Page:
Only I can know what overdoing it means, and I am the only one who can give myself permission to take a break, change tasks, or stop altogether. Of course, real life gets overwhelming and self care can fall to the wayside during a crisis, but the important part is that this is a habit that is sticking. And I am learning gratitude as a result. In between flare ups, I am capable of doing one thing. That is something to be be grateful for.

I am learning that it doesn’t have to be frustrating picking where my energy goes. It can be freeing, too. I am acknowledging my limits and despite the chaos that causes and the emotions it brings up, I have faith that my life will ultimately be better as a result. I can focus on the good that is left, rather than what I miss. It’s a process, I still have days of utter and complete depression in the midst of a long flare up, and I don’t feel like there’s anything wrong with that. Thanks to chronic illness my life will be full of ups and downs that are much more dramatic than before I got sick.

Post-chronic-illness, I am sorting through the wreckage for the potential in me, the things that I value about myself even when my body is not as strong as it was. Being able to do one thing, even if it is sleep and recover all day, is a gift that I am finally willing to accept.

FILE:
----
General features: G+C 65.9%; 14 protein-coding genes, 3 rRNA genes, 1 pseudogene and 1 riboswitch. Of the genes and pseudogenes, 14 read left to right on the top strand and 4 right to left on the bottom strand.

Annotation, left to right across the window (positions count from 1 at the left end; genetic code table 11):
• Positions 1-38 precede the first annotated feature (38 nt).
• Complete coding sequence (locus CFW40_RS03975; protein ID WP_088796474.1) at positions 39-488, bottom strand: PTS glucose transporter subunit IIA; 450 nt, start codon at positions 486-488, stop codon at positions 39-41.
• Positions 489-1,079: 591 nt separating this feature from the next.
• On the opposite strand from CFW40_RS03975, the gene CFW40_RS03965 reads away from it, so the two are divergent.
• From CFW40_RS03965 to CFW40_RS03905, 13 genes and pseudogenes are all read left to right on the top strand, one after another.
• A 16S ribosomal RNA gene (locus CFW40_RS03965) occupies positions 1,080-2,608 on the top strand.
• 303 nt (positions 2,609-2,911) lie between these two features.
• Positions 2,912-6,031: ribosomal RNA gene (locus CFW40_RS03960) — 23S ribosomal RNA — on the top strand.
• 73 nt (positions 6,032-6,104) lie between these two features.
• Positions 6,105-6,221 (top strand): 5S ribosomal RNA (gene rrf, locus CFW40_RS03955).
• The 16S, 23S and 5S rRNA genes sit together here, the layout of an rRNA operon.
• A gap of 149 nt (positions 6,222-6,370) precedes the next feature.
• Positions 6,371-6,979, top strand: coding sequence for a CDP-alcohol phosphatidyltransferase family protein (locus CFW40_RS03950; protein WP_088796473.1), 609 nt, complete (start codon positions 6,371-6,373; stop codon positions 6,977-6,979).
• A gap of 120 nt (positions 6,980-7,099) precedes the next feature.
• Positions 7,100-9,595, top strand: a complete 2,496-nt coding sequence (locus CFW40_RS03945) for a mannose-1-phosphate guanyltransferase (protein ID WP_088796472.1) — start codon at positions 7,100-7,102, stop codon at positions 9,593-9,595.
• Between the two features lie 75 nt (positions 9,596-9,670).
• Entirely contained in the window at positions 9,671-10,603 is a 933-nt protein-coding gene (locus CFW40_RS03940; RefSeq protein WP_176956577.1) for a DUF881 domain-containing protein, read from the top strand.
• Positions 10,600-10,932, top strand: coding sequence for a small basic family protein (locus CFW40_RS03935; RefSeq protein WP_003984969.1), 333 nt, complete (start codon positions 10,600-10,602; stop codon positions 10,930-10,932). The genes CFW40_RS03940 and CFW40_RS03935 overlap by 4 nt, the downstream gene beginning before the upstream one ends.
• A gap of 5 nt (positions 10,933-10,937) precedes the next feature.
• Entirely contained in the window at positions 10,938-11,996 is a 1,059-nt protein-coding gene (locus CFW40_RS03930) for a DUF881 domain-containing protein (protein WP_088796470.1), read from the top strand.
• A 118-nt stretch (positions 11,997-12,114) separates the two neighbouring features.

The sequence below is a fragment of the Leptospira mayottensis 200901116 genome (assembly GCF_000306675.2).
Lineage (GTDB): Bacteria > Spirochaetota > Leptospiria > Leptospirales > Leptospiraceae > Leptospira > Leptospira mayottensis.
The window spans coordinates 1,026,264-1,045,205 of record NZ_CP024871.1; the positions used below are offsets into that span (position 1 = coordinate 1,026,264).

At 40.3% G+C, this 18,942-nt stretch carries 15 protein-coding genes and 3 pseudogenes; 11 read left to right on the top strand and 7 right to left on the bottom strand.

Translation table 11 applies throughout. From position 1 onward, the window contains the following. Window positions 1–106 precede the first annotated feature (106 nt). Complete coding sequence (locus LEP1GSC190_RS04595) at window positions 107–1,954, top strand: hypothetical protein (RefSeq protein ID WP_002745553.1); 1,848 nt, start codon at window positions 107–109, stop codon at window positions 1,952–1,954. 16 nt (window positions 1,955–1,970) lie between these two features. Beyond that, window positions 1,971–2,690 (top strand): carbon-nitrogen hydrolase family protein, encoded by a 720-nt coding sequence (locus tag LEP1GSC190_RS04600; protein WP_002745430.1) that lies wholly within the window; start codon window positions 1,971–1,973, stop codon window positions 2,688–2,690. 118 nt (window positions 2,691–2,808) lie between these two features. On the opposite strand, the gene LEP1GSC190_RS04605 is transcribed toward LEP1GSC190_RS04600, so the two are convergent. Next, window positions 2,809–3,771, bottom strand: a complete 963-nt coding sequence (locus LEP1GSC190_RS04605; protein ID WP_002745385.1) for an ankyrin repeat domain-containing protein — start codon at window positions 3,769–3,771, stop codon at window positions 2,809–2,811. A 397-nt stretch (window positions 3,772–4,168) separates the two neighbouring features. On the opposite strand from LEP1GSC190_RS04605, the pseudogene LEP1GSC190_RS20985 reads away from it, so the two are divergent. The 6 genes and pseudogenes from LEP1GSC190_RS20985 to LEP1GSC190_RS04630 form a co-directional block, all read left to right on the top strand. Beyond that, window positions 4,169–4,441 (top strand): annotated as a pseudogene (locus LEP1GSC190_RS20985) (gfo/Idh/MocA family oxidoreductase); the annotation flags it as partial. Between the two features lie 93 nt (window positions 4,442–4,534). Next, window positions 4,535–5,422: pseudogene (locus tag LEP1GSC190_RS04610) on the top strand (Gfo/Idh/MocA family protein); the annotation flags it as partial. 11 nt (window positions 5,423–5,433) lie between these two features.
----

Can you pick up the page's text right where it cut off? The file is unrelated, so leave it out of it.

Join the #CapturingGratitude Revolution!

What I am Grateful for Today:

Chronic illness is a battle, a burden every day, but it gives us a unique perspective on life. I feel like most spoonies I meet, whether online or in person, have the important things figured out (but we rarely feel like we do!). Those with chronic pain and illnesses have had to pare down their lives to the bare necessities for survival. We are skilled at finding the silver lining in almost every kind of adverse situation. We do not fret the small stuff; we are tough. These are just a few of the truths that I am incredibly grateful for.

Most of all, I’m grateful for all of the wonderful #spoonie support that happens every second, both online and in our communities. Where would we be without each other?

Click the badge below to head over the site and get started expressing gratitude through photos!

Capturing Gratitude Revolution #capturinggratitude

Join the Revolution! Click the image to head on over to capturinggratitude.com and get started posting photos of things, people, places, feelings, anything you can think of that you are grateful for. There is lots of inspiration on the website if you don’t know where to start!

There is something trance-like about scrolling through the #CapturingGratitude wall, and I hope more people join the revolution immediately! The idea is to post pictures of anything you are grateful for, easy as that. Setting up an account takes two minutes, and then you’re ready to upload pictures of everything that lights up your life. It’s like public meditation, and it helps me focus on all the little moments in life which I need to consciously recognize and appreciate.